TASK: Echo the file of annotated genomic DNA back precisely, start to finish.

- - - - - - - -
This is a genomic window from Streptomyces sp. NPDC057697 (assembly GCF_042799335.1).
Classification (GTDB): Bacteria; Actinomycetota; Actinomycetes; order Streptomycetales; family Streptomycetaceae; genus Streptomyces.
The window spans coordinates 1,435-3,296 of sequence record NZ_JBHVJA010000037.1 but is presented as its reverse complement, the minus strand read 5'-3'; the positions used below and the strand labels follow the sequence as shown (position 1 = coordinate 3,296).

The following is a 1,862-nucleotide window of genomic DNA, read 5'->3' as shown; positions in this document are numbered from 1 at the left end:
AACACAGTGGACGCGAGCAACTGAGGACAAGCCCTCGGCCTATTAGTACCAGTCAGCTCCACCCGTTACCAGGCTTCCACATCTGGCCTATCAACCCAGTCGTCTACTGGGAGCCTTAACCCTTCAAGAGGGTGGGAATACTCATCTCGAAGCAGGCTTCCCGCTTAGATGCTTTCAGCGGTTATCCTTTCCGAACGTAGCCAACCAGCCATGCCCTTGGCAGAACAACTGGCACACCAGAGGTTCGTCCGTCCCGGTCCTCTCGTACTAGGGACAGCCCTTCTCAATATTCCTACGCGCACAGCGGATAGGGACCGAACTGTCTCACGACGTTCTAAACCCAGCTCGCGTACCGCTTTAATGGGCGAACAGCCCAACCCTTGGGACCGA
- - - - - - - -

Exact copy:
This is a genomic window from Streptomyces sp. NPDC057697 (assembly GCF_042799335.1).
Classification (GTDB): Bacteria; Actinomycetota; Actinomycetes; order Streptomycetales; family Streptomycetaceae; genus Streptomyces.
The window spans coordinates 1,435-3,296 of sequence record NZ_JBHVJA010000037.1 but is presented as its reverse complement, the minus strand read 5'-3'; the positions used below and the strand labels follow the sequence as shown (position 1 = coordinate 3,296).

The following is a 1,862-nucleotide window of genomic DNA, read 5'->3' as shown; positions in this document are numbered from 1 at the left end:
AACACAGTGGACGCGAGCAACTGAGGACAAGCCCTCGGCCTATTAGTACCAGTCAGCTCCACCCGTTACCAGGCTTCCACATCTGGCCTATCAACCCAGTCGTCTACTGGGAGCCTTAACCCTTCAAGAGGGTGGGAATACTCATCTCGAAGCAGGCTTCCCGCTTAGATGCTTTCAGCGGTTATCCTTTCCGAACGTAGCCAACCAGCCATGCCCTTGGCAGAACAACTGGCACACCAGAGGTTCGTCCGTCCCGGTCCTCTCGTACTAGGGACAGCCCTTCTCAATATTCCTACGCGCACAGCGGATAGGGACCGAACTGTCTCACGACGTTCTAAACCCAGCTCGCGTACCGCTTTAATGGGCGAACAGCCCAACCCTTGGGACCGA